Thanks to a comment by Rachel, I’ve been made aware of a recent paper by Myles Allen called Tests of a decadal climate forecast. The paper is actually a short comment to the Editor and presents a comparison of the HadCM2 climate model predictions for the last decade (2001 to 2010), with observed global surface temperature anomalies.
One of the main focus points for those who claim that there is no global warming or that the science isn’t settled, is that the climate models have failed. This is mainly based on comparing the IPCC’s CMIP5 ensemble with observations and is also mainly based on a leaked draft of the next IPCC report. So what do Myles Allen & Co. actually do in this paper? Well what they seem to do is to take their climate model (HadCM2) and set it up using data only up until 1996, and then run it forward until 2012. They also use the IS92a scenario of relatively high greenhouse gas and anthropogenic sulphate forcing. They then compare what the model predicts with what is observed. They also compares the observations with what would be expected if the temperature fluctuations were simply following a random walk.
So, the main figure is shown below. The left-hand panel shows the model prediction with the black line being the ensemble mean and the grey area the 5% – 95% confidence interval. The red line is the running decadal mean of the observations, while the yellow diamonds are the annual temperatures during the forecast period. The middle panel is simply the period 1990 – 2040 shown relative to the period 1986 – 1996. The green vertical lines are the range based on a random walk, while the blue vertical lines are estimates from the IPCC’s CMIP5 model ensemble. The right hand panel simply shows the distribution of predicted temperatures (green – random walk, black – Allen et al., blue – CMIP5).
So, as far as I can tell, the HadCM2 model has done a remarkably good job of predicting global temperatures for the last decade using only data prior to 1996. It’s clear (from the right-hand panel in the above figure) that the CMIP5 ensemble does worse than HadCM2 alone but, according to Allen et al. (2013), still does a better job than a simple random walk. Just in case you think there is something funny going on here, I include below the figure from Allen et al. (1999) on which this current comparison is based. As far as I can see, it is essentially the same as the left-hand panel of the figure above, so they haven’t done anything to adjust the model prediction that they made in their 1999 paper.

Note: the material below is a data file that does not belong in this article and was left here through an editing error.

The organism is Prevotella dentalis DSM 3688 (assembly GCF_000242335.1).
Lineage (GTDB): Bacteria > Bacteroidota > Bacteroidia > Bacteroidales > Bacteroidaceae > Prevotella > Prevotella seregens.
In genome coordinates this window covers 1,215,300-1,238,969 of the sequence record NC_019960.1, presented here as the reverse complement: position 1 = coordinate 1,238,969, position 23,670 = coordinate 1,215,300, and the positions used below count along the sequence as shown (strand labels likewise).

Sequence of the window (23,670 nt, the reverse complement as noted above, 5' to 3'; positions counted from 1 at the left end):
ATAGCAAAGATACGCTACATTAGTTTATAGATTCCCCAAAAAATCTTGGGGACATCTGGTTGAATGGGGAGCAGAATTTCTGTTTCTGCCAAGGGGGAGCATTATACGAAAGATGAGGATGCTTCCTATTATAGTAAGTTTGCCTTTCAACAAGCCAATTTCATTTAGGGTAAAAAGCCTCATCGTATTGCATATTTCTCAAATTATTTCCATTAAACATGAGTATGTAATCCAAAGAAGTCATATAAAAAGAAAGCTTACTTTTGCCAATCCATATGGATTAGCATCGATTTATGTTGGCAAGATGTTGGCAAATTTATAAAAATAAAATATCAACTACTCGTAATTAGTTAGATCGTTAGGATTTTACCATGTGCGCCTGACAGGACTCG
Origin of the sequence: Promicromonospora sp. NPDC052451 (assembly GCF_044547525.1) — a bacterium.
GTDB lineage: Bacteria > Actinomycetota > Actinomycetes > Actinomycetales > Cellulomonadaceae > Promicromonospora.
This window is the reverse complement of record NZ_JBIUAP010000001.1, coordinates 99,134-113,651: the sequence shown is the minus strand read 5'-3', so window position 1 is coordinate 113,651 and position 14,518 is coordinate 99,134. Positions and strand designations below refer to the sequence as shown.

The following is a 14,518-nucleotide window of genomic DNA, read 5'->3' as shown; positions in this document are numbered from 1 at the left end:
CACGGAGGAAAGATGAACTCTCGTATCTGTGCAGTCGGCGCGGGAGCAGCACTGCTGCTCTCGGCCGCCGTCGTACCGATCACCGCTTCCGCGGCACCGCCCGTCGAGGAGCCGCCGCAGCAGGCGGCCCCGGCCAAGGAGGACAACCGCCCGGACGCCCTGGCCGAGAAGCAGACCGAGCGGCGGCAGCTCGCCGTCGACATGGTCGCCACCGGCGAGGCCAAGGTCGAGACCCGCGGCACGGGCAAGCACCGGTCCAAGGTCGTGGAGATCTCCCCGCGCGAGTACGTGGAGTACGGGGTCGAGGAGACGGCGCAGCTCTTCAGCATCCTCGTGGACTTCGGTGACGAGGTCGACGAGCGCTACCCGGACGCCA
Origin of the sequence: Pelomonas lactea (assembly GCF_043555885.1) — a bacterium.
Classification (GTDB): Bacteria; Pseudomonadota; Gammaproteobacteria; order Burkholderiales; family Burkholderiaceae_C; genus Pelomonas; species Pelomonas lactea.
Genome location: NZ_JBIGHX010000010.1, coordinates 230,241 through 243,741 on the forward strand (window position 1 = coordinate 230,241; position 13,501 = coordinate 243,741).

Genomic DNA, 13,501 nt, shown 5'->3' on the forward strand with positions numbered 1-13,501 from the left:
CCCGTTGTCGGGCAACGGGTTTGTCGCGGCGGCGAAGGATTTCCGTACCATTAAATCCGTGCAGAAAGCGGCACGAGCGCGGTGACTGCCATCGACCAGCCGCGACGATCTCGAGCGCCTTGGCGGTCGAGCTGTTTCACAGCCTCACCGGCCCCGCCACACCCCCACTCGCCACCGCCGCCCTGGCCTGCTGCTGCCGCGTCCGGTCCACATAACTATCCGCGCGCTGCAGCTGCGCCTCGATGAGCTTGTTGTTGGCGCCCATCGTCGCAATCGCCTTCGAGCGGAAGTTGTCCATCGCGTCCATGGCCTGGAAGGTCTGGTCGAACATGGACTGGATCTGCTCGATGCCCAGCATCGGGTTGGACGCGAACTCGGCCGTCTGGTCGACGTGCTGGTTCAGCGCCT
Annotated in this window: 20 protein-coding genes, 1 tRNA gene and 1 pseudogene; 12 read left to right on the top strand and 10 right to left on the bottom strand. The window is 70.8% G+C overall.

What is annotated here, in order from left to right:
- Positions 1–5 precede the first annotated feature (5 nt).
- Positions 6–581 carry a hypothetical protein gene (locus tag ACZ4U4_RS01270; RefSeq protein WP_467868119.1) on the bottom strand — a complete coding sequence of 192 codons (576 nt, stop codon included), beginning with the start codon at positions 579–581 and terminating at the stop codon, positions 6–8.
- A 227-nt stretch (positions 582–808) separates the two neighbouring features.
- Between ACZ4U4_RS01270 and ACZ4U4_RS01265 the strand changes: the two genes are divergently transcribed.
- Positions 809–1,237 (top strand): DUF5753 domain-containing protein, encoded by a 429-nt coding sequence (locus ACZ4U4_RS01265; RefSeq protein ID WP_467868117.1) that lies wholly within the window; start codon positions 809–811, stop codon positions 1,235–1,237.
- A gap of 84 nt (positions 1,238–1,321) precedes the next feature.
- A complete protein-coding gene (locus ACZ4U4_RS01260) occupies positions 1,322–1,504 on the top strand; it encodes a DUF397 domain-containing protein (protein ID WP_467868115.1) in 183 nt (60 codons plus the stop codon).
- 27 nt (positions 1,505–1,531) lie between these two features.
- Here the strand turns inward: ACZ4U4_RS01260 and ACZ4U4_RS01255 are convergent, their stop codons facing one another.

So, Allen et al. (2013) seem to show – quite convincingly – that climate models have done a remarkably good job of predicting the evolution of the global surface temperatures over the last decade. I’ll finish with a quote from Allen et al. (2013) about what would need to happen in order for these model predictions to be falsified at the 10% level,
Even if temperatures for the decade 2007–2016 remain no higher than those for the decade 2002–2011, the 1999 forecast would still not be falsified at the 10% confidence level. However, it would no longer be substantially better than the random walk. If, however, temperatures have still not risen above those of the most recent decade by 2017–2026, in the absence of an explosive volcanic eruption, asteroid strike, nuclear exchange or other neglected short-term climate forcing, then the observations will fall outside the range of the dotted lines in Fig. 1b and the forecast2 will have been falsified at the 10% level.